Glacier foes find gold on Maury site

For months, opponents of Glacier Northwest’s massive sand and gravel mine on Maury Island have insisted the state owns the mineral rights to that sand and gravel and can’t hand them over to a corporation without receiving compensation.

The state has disagreed, arguing that sand and gravel are not minerals.

Now, opponents have upped the ante considerably in the fight over whether Glacier owes money to the state for its mining operation on Maury: They’ve found gold at Glacier’s site.

Two samples from Glacier’s Maury site examined by an independent Oregon laboratory contained small quantities of both gold and silver, Amy Carey, the head of Preserve our Islands (POI), said. Since the state retained the mineral rights when it sold that land decades ago, Glacier can’t extract gold — even inadvertently — without compensating the state, she said.

“There’s no question that gold is a mineral. It’s against the law to take it. And whoever takes it — well, it’s actually classified as theft,” Carey said.

Carey met with Doug Sutherland, head of the state Department of Natural Resources (DNR), the agency that oversees state-owned mineral rights, and several of his top aides last week to inform them of POI’s findings.

As a result of that meeting, DNR officials said, the state has decided to undertake its own independent analysis.

“It has just been given to one of our geologists to develop a contract to take the appropriate number of samples at the appropriate depths so that we can take a thorough look and detect if there’s a quantity that’s commercially viable,” said Jane Chavey, a spokeswoman for DNR. “At the end of the day, someone would have to break even or make a profit. Then we’d take a good look at the situation.”

“We’re going to take this one step at a time,” she added.

Lab reports revealed trace amounts of what’s called flour gold in Glacier’s sand and gravel, the kind of gold that is mined in the West, where nuggets are rarely found anymore. And according to Carey, those trace amounts could add up: If the sample size extends across Glacier’s site, the company has already lifted some 50,000 ounces of gold over the course of its mining operations there, she said. The 30-year medium price for an ounce of gold is $400 — suggesting Glacier may have already removed $20 million worth of the precious metal.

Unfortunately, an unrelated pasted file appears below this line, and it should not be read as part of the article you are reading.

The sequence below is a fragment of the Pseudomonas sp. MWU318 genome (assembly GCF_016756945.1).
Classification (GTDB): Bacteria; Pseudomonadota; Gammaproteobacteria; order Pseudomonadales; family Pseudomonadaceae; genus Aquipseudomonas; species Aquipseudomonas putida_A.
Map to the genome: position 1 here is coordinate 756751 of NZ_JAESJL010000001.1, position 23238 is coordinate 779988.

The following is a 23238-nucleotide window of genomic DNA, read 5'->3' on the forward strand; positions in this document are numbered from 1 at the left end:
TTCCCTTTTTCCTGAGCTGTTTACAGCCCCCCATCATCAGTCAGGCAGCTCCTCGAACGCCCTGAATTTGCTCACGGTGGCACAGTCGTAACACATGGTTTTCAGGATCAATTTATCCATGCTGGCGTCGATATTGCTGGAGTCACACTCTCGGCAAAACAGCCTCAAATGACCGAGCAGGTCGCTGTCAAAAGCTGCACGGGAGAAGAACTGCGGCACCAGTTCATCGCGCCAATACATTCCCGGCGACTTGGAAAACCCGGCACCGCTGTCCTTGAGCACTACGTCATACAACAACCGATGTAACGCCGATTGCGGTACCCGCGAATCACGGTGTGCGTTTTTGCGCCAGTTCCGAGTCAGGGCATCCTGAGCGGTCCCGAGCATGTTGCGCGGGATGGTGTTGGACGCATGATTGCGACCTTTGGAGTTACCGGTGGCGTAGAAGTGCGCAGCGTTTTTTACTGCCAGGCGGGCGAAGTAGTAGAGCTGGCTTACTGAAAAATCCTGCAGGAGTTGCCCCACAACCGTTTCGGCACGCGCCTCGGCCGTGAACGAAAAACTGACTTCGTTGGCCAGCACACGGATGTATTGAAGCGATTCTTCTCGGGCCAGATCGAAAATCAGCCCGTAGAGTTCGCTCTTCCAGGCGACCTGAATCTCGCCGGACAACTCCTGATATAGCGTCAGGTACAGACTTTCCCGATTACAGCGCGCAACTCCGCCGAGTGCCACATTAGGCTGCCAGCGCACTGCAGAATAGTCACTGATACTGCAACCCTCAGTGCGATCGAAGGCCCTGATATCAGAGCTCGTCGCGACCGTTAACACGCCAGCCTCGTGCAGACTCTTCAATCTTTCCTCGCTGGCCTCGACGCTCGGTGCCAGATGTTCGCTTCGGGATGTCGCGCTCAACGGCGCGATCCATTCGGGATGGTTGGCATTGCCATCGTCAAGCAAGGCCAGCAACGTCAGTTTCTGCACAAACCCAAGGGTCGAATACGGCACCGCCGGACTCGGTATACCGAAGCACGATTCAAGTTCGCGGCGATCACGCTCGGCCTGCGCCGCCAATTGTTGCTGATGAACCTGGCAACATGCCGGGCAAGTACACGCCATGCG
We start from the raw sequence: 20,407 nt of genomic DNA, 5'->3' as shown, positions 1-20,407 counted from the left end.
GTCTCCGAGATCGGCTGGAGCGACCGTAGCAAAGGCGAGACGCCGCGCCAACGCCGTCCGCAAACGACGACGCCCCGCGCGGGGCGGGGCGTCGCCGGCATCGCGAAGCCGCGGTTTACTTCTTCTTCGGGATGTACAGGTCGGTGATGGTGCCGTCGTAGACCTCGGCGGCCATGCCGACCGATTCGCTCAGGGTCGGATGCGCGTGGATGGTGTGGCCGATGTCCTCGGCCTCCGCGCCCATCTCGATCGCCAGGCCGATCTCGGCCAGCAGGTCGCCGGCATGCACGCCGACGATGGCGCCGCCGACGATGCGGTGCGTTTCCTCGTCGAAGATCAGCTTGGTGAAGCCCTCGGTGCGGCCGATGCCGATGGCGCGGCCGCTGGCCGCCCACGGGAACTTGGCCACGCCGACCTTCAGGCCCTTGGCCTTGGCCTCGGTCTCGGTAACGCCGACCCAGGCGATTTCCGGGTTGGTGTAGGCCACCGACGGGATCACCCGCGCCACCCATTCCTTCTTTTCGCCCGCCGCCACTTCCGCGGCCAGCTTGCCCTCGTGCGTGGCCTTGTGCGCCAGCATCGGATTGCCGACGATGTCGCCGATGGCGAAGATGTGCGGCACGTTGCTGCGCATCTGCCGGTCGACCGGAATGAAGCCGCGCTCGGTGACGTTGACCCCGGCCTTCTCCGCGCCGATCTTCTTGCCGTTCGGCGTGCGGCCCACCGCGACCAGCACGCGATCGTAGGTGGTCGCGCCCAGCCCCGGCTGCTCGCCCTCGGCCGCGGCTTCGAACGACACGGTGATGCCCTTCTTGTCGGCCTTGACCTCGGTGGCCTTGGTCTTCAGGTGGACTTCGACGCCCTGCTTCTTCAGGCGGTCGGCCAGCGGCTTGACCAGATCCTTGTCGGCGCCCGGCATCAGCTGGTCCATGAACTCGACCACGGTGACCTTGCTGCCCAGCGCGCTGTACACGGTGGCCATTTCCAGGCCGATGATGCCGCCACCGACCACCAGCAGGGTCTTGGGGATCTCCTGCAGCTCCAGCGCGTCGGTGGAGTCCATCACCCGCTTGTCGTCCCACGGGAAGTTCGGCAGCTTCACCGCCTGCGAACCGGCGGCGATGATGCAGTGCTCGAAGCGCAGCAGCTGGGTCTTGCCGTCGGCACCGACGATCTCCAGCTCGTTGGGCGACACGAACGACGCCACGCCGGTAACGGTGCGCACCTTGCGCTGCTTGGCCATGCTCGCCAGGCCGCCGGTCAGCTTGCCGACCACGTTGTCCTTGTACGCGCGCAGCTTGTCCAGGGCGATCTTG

Pete Stoltz, permit coordinator for Glacier, said he doesn’t know where on Glacier’s site the samples came from or what they say about the property.

“I have no way to respond to this in a responsible manner,” he said.

Carey’s discovery comes at a critical time in the decade-long fight over Glacier’s effort to expand its mining operations at the site. Glacier recently cleared one of its last permitting hurdles when the U.S. Army Corps of Engineers approved Glacier’s request to build a barge-loading pier that would extend 305 feet into Puget Sound and end in a 510-foot “T.” POI is expected to appeal that decision in federal court.

Now, the company says, it needs one last document before it can begin building the controversial pier: a lease from the state.

While Glacier owns its 235-acre site on Maury, the waters around it are owned by the state and are within the state-designated Maury Island Aquatic Reserve. Before it can build a dock extending over state-owned tide lands, the company needs a multi-year lease from the state. DNR officials are currently analyzing Glacier’s mining and dock-construction plans to determine if they comply with the agency’s management plan for the aquatic reserve.

POI’s findings are not the first by the small advocacy group. Earlier this year, the organization unearthed deeds for the Maury property from 1910 and 1923 that say the state holds the rights to “all oils, gases, coal, ores, minerals, and fossils of every name, kind, or description, and which may be in or upon said lands above described.”

Both the state and Glacier disputed the significance of POI’s findings. According to DNR officials, gravel does not fall under the category of mineral; a section of state law specifically allows for the sale of “timber, stone, fallen timber, hay or gravel or other valuable materials.”

The dispute became an issue in the last Legislative session, ending in a decision that a state panel — the Joint Legislative Audit and Review Committee — will take a look at the issue and determine if the state has wrongfully given away its mineral rights on the Maury site.

Carey said the fact that POI continues to put forward significant issues that government agencies have failed to discover underscores one of the organization’s leading complaints about the role various watchdog agencies have played over the course of the 10-year saga – that they’re not doing their job.

The discovery of gold at the Maury site, she said, “is just one more indication of the lack of oversight that has been provided by all the agencies and in this case DNR. How is that we can figure this out and the agencies don’t?”

Carey called it “gold 101” to find the precious metal – currently trading at $850 an ounce – mixed in with sand and gravel deposits. What’s more, she noted, the money that comes from the state’s mineral reservations goes to support school construction and other public needs.

“Their responsibility is to make sure the state interests are protected,” she said. “It’s troubling that we had to point this out.”

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